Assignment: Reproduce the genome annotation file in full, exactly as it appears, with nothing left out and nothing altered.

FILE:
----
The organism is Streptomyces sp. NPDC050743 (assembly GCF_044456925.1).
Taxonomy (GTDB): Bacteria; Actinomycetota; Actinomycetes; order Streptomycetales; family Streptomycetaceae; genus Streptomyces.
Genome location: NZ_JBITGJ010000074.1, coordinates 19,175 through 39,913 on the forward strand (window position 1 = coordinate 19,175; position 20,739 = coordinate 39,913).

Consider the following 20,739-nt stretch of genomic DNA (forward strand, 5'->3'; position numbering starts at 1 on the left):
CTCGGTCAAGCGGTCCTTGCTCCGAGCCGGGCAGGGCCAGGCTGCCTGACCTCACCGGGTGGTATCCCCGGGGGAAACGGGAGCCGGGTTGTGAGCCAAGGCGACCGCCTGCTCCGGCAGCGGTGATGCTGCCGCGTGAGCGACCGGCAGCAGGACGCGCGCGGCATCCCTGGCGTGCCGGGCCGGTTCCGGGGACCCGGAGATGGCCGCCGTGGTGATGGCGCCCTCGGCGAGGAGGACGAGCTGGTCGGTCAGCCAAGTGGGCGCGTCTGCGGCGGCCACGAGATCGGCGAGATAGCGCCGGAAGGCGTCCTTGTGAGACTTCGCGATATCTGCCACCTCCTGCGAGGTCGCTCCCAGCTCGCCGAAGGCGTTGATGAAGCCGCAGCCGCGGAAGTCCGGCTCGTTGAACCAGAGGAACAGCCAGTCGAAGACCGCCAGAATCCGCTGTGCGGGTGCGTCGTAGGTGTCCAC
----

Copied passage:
The organism is Streptomyces sp. NPDC050743 (assembly GCF_044456925.1).
Taxonomy (GTDB): Bacteria; Actinomycetota; Actinomycetes; order Streptomycetales; family Streptomycetaceae; genus Streptomyces.
Genome location: NZ_JBITGJ010000074.1, coordinates 19,175 through 39,913 on the forward strand (window position 1 = coordinate 19,175; position 20,739 = coordinate 39,913).

Consider the following 20,739-nt stretch of genomic DNA (forward strand, 5'->3'; position numbering starts at 1 on the left):
CTCGGTCAAGCGGTCCTTGCTCCGAGCCGGGCAGGGCCAGGCTGCCTGACCTCACCGGGTGGTATCCCCGGGGGAAACGGGAGCCGGGTTGTGAGCCAAGGCGACCGCCTGCTCCGGCAGCGGTGATGCTGCCGCGTGAGCGACCGGCAGCAGGACGCGCGCGGCATCCCTGGCGTGCCGGGCCGGTTCCGGGGACCCGGAGATGGCCGCCGTGGTGATGGCGCCCTCGGCGAGGAGGACGAGCTGGTCGGTCAGCCAAGTGGGCGCGTCTGCGGCGGCCACGAGATCGGCGAGATAGCGCCGGAAGGCGTCCTTGTGAGACTTCGCGATATCTGCCACCTCCTGCGAGGTCGCTCCCAGCTCGCCGAAGGCGTTGATGAAGCCGCAGCCGCGGAAGTCCGGCTCGTTGAACCAGAGGAACAGCCAGTCGAAGACCGCCAGAATCCGCTGTGCGGGTGCGTCGTAGGTGTCCAC